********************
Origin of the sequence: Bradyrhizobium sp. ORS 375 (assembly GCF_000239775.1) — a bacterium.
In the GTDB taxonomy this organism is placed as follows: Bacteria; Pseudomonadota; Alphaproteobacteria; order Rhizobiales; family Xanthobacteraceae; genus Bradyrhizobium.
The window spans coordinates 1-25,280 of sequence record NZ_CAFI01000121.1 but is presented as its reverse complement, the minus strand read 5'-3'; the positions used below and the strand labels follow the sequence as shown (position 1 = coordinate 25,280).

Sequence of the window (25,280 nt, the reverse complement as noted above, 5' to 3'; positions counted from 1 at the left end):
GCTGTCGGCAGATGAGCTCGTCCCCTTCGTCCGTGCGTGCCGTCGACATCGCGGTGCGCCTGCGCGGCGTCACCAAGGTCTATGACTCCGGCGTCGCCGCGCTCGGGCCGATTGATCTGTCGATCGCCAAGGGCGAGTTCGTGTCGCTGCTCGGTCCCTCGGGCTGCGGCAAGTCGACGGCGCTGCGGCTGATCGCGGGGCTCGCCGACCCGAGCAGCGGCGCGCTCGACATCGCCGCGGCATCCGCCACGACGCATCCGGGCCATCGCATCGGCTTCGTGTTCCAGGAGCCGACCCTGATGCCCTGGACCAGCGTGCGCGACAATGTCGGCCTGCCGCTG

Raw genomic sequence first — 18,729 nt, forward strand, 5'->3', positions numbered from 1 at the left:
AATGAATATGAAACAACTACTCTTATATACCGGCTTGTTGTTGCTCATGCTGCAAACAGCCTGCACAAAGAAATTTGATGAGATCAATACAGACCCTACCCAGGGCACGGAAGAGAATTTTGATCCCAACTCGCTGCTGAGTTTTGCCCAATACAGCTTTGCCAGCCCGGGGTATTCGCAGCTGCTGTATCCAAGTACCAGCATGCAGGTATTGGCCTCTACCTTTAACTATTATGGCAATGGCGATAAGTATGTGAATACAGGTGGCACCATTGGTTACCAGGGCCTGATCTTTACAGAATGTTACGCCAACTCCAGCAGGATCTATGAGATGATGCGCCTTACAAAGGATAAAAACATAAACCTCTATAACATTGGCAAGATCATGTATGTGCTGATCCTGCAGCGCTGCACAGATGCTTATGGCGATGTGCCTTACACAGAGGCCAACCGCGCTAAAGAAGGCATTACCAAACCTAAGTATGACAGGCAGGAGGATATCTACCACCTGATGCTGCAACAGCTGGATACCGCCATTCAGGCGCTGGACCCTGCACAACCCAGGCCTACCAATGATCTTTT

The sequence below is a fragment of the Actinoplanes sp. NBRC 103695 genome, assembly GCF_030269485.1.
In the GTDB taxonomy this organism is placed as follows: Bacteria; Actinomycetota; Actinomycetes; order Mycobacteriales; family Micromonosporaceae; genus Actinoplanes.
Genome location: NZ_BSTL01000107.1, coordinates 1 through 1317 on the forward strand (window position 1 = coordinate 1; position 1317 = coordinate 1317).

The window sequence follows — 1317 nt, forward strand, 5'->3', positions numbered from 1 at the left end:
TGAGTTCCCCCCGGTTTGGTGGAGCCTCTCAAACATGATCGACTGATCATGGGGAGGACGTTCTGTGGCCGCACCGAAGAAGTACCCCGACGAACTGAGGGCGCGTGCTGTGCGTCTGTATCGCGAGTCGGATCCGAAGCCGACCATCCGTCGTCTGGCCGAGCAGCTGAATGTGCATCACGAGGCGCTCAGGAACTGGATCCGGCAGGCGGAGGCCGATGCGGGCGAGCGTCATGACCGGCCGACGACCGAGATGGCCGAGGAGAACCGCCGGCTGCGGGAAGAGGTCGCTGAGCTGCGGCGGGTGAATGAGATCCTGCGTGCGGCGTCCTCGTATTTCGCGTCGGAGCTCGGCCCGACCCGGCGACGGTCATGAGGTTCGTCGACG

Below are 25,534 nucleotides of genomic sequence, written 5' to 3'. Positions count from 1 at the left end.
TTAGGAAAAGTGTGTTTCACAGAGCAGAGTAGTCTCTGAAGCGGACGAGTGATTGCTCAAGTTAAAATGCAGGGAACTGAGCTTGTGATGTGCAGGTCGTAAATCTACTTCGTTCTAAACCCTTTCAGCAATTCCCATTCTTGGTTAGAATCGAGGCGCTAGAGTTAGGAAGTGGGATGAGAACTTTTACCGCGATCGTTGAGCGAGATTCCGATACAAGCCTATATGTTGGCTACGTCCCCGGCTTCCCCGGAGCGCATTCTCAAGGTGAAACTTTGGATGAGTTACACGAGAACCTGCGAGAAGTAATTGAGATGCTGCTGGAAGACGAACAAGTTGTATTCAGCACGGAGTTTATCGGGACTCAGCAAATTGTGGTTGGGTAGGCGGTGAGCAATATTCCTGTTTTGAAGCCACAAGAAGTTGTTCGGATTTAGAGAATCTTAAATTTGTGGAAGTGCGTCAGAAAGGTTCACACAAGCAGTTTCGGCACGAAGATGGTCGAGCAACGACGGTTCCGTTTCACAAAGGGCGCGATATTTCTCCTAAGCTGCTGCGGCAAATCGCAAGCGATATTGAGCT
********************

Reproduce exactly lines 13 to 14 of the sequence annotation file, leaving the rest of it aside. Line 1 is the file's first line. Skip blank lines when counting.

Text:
Below are 25,534 nucleotides of genomic sequence, written 5' to 3'. Positions count from 1 at the left end.
TTAGGAAAAGTGTGTTTCACAGAGCAGAGTAGTCTCTGAAGCGGACGAGTGATTGCTCAAGTTAAAATGCAGGGAACTGAGCTTGTGATGTGCAGGTCGTAAATCTACTTCGTTCTAAACCCTTTCAGCAATTCCCATTCTTGGTTAGAATCGAGGCGCTAGAGTTAGGAAGTGGGATGAGAACTTTTACCGCGATCGTTGAGCGAGATTCCGATACAAGCCTATATGTTGGCTACGTCCCCGGCTTCCCCGGAGCGCATTCTCAAGGTGAAACTTTGGATGAGTTACACGAGAACCTGCGAGAAGTAATTGAGATGCTGCTGGAAGACGAACAAGTTGTATTCAGCACGGAGTTTATCGGGACTCAGCAAATTGTGGTTGGGTAGGCGGTGAGCAATATTCCTGTTTTGAAGCCACAAGAAGTTGTTCGGATTTAGAGAATCTTAAATTTGTGGAAGTGCGTCAGAAAGGTTCACACAAGCAGTTTCGGCACGAAGATGGTCGAGCAACGACGGTTCCGTTTCACAAAGGGCGCGATATTTCTCCTAAGCTGCTGCGGCAAATCGCAAGCGATATTGAGCT